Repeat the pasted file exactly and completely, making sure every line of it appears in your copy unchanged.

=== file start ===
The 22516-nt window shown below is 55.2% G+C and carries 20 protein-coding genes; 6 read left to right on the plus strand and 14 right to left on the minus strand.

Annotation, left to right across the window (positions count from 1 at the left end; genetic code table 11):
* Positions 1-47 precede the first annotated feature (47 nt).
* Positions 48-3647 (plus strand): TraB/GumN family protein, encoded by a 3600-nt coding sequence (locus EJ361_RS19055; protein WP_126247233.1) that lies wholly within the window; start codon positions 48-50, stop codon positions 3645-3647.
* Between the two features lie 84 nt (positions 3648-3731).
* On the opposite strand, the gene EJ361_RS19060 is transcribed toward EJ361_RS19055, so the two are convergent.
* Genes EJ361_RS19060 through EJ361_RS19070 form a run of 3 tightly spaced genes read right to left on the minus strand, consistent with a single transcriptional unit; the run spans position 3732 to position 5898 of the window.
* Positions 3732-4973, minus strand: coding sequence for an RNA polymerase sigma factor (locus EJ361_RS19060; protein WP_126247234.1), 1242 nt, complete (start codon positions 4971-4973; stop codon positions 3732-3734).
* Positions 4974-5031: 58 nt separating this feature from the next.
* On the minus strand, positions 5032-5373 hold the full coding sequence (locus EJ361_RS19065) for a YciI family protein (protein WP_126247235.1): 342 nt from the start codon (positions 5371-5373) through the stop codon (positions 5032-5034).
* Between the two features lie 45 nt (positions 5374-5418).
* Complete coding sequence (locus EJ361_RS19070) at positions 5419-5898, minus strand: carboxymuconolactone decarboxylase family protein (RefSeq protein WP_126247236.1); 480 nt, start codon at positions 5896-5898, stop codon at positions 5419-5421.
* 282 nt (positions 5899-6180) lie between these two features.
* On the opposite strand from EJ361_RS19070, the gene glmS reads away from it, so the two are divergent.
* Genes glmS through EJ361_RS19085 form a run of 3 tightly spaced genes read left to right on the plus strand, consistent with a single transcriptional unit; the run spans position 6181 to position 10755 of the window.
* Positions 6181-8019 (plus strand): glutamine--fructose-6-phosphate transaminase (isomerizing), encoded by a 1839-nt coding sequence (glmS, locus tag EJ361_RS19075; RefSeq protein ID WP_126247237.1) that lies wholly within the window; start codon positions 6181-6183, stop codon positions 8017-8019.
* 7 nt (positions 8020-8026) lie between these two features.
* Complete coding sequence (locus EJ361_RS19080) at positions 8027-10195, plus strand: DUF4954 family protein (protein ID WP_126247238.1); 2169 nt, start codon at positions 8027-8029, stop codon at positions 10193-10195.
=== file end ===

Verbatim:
The 22516-nt window shown below is 55.2% G+C and carries 20 protein-coding genes; 6 read left to right on the plus strand and 14 right to left on the minus strand.

Annotation, left to right across the window (positions count from 1 at the left end; genetic code table 11):
* Positions 1-47 precede the first annotated feature (47 nt).
* Positions 48-3647 (plus strand): TraB/GumN family protein, encoded by a 3600-nt coding sequence (locus EJ361_RS19055; protein WP_126247233.1) that lies wholly within the window; start codon positions 48-50, stop codon positions 3645-3647.
* Between the two features lie 84 nt (positions 3648-3731).
* On the opposite strand, the gene EJ361_RS19060 is transcribed toward EJ361_RS19055, so the two are convergent.
* Genes EJ361_RS19060 through EJ361_RS19070 form a run of 3 tightly spaced genes read right to left on the minus strand, consistent with a single transcriptional unit; the run spans position 3732 to position 5898 of the window.
* Positions 3732-4973, minus strand: coding sequence for an RNA polymerase sigma factor (locus EJ361_RS19060; protein WP_126247234.1), 1242 nt, complete (start codon positions 4971-4973; stop codon positions 3732-3734).
* Positions 4974-5031: 58 nt separating this feature from the next.
* On the minus strand, positions 5032-5373 hold the full coding sequence (locus EJ361_RS19065) for a YciI family protein (protein WP_126247235.1): 342 nt from the start codon (positions 5371-5373) through the stop codon (positions 5032-5034).
* Between the two features lie 45 nt (positions 5374-5418).
* Complete coding sequence (locus EJ361_RS19070) at positions 5419-5898, minus strand: carboxymuconolactone decarboxylase family protein (RefSeq protein WP_126247236.1); 480 nt, start codon at positions 5896-5898, stop codon at positions 5419-5421.
* 282 nt (positions 5899-6180) lie between these two features.
* On the opposite strand from EJ361_RS19070, the gene glmS reads away from it, so the two are divergent.
* Genes glmS through EJ361_RS19085 form a run of 3 tightly spaced genes read left to right on the plus strand, consistent with a single transcriptional unit; the run spans position 6181 to position 10755 of the window.
* Positions 6181-8019 (plus strand): glutamine--fructose-6-phosphate transaminase (isomerizing), encoded by a 1839-nt coding sequence (glmS, locus tag EJ361_RS19075; RefSeq protein ID WP_126247237.1) that lies wholly within the window; start codon positions 6181-6183, stop codon positions 8017-8019.
* 7 nt (positions 8020-8026) lie between these two features.
* Complete coding sequence (locus EJ361_RS19080) at positions 8027-10195, plus strand: DUF4954 family protein (protein ID WP_126247238.1); 2169 nt, start codon at positions 8027-8029, stop codon at positions 10193-10195.